Sean Kelly win Milan San Remo 1992


It's what many of us have been waiting for as we get back to some normality and back to racing. With much of the racing associated with spring taking place over the coming weeks, we catch up with Vitus ambassador Sean Kelly to take a look back at his wins and get his thoughts on this year's race.

Few partnerships have had more impact on cycling than that of Vitus and Sean 'King' Kelly and we are proud to have provided a race-winning platform that seen Sean forge such an illustrious career in the sport. With a win tally of 192 professional races, Sean puts his know-how into the DNA of our bikes to this day and looks back fondly on the successful times shared with Vitus. First up, we have Milan-San Remo, the grueling one-day event that sees the riders clock up the most miles in any of the monuments.

"My first victory was in 1986 when I escaped on the Poggio with Greg LeMond and Mario Beccia. I had been going well winning Paris Nice for the fifth time the week before and felt good all day. Coming off the descent of the Poggio it was just 1k to the finish and Beccia was happy to keep it rolling to get third which was probably one of the best results of his career up to that point. LeMond was the danger so I wasn't taking any chances with him. When I launched my sprint at 200m to go I knew he would have to be really strong to come around me, which after almost 300k would be a big ask. "

Sean Kelly Milan San Remo

 "In 1992 I was feeling really good in Tirreno but didn't want to show my cards too early as San Remo was a big goal for me that year. If I could win there the pressure would be off for a while. In the race, Argentin was super strong. When he attacked on the Poggio it looked as though he was gone for the day. I stayed in 8th to 10th position so that I would be close enough to go with any counter-attack but not right up in the first five where the accelerations were faster and weakened the legs more. On the descent, I went to the front and noticed Argentin's teammate Rolf Sorenson on my wheel. I knew that if I really pushed it on he would be a bit cagey.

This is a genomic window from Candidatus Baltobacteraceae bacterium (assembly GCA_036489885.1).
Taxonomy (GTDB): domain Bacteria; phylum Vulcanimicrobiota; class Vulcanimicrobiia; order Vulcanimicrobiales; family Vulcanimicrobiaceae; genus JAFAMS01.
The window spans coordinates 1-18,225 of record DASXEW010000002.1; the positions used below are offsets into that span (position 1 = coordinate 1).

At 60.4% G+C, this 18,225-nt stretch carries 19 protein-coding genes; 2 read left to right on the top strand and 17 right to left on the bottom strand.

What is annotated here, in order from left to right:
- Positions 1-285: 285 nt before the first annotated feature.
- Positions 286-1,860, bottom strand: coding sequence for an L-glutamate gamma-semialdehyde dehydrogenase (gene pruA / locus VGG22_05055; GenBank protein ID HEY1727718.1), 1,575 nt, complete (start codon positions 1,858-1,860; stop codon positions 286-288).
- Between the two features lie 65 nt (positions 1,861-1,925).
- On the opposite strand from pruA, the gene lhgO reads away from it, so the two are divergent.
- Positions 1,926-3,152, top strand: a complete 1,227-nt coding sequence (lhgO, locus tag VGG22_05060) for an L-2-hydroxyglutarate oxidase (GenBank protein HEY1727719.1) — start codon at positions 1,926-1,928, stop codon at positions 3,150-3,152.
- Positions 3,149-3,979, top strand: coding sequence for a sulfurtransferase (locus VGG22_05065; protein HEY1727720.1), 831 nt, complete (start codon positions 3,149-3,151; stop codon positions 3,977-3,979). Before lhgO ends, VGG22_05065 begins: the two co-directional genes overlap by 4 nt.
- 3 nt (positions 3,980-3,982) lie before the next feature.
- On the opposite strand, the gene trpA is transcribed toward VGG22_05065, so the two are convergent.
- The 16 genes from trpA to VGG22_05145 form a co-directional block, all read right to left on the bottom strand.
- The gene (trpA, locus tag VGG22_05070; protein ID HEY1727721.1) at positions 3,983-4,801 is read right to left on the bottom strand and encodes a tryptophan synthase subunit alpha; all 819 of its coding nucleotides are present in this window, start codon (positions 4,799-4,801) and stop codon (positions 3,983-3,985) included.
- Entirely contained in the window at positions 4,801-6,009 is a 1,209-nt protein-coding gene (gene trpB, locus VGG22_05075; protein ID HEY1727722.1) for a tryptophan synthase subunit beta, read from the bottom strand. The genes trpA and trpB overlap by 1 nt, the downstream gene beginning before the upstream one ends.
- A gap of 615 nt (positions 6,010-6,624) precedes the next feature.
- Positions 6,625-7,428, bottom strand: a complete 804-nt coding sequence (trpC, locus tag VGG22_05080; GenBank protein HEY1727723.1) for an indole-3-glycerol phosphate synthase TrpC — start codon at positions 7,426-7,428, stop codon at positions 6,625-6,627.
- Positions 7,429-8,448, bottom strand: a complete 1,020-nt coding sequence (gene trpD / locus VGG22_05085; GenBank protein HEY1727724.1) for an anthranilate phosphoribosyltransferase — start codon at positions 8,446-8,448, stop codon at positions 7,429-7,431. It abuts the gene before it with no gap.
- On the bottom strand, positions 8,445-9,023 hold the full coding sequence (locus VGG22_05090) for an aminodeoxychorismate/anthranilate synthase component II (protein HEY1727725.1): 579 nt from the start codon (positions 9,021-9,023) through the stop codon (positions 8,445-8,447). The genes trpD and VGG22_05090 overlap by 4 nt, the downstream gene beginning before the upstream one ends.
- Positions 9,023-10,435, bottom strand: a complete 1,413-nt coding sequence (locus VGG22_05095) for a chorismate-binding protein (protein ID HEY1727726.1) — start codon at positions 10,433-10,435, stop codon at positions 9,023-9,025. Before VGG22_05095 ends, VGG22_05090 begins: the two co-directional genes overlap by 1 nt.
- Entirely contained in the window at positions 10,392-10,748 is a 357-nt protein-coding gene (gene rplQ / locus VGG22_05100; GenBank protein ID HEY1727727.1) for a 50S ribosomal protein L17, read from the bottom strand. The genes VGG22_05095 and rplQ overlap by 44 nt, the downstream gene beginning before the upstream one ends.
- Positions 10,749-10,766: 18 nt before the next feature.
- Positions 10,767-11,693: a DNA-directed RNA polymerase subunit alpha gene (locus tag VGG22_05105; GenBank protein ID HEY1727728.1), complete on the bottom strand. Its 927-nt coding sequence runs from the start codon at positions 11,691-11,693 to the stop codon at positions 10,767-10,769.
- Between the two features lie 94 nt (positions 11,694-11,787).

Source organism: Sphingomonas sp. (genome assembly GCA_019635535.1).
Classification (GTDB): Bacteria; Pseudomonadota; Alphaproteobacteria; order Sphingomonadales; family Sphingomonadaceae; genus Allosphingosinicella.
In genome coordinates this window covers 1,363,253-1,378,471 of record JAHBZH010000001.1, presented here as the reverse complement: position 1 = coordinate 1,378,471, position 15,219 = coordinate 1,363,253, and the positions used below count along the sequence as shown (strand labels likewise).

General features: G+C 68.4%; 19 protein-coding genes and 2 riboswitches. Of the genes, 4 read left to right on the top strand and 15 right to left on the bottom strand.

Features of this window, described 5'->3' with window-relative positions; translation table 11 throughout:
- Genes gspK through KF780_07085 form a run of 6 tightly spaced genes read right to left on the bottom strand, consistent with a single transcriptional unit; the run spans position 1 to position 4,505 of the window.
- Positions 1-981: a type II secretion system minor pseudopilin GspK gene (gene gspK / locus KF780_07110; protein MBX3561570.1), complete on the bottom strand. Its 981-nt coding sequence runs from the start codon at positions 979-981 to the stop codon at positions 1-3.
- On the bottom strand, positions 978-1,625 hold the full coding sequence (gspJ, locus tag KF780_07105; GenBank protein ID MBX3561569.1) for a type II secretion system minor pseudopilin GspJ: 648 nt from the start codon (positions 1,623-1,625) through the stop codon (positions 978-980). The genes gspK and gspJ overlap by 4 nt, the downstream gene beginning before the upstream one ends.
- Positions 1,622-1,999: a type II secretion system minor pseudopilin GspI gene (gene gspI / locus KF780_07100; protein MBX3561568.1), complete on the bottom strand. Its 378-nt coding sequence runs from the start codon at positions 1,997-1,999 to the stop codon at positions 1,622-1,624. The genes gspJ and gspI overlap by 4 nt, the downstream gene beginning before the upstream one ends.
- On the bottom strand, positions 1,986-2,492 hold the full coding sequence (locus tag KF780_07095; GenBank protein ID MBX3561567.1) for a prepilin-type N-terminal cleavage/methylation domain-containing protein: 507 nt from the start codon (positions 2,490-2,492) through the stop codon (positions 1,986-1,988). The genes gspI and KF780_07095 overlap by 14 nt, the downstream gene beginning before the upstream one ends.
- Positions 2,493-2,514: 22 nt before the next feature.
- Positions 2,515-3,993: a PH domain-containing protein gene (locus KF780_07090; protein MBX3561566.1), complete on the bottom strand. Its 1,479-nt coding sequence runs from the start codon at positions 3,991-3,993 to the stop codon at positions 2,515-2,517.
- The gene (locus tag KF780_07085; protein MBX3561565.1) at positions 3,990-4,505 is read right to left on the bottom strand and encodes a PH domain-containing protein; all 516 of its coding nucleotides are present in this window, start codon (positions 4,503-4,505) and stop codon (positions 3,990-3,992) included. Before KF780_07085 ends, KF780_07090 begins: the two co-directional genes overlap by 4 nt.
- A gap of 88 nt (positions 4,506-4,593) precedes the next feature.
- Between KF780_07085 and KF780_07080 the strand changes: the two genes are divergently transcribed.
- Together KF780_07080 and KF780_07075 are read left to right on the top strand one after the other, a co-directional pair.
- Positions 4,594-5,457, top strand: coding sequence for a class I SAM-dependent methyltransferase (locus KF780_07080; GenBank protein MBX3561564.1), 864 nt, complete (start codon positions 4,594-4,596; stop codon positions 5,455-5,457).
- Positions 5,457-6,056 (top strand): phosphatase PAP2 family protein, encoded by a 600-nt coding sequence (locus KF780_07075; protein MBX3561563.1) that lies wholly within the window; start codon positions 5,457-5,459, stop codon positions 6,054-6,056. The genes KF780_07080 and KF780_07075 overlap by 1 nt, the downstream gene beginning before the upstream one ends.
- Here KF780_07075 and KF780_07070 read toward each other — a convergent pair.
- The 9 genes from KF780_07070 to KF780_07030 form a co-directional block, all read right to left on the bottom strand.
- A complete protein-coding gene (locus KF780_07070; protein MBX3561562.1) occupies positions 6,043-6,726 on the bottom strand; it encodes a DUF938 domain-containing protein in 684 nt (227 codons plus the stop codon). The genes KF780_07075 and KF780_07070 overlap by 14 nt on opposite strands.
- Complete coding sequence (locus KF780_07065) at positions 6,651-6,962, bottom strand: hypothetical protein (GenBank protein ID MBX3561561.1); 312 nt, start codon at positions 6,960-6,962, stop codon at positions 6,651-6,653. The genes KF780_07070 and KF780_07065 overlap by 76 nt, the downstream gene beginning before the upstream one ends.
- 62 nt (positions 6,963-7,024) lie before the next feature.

Once I had a gap I gave it everything to catch Argentin. People say I took a lot of risks but it didn't feel like that at the time. I went as fast as I could but was always under control. I caught him with only 1k to go and pulled a few faces when he turned around shouting at me to come through. I told him that I wasn't able. Every time he turned to me I moved slightly off the wheel so that he would see the chasers coming fast behind and get a bit nervous. It worked and he kept rolling along. He led out the sprint so I was able to come off his wheel although he didn't make it too easy. I was again very happy to take the victory.”

Sean Kelly Milan San Remo 1992
The 111th edition of Milan-San Remo sees the route undergo a complete redesign after coastal towns on the traditional route refused to host the race. Riders still face the iconic Parcours and with such a stat packed starting list, Sean gives his thoughts on what is a different look to the race and who might take the win.
"This year the race takes a different route away from the coast with a though climb 35km from the finish. If a team takes control here they could make it very difficult for many riders and we could see a smaller group coming to the bottom of the Poggio than other years.

We do not really know how riders like Alaphilippe are going at present due to punctures last weekend in the Strada Bianche, but even taking that into account my pick for victory would be Sam Bennett. I might be a bit biased as I would really like to see Sam take the win, but I also believe that he is overdue a really big one and that he is talented enough to do it."
Next up in the series, the big one! Sean talks The Tour de France, taking the green jersey, predictions for this year's rescheduled race, and giving fascinating insights into riding the most iconic cycling race in the world.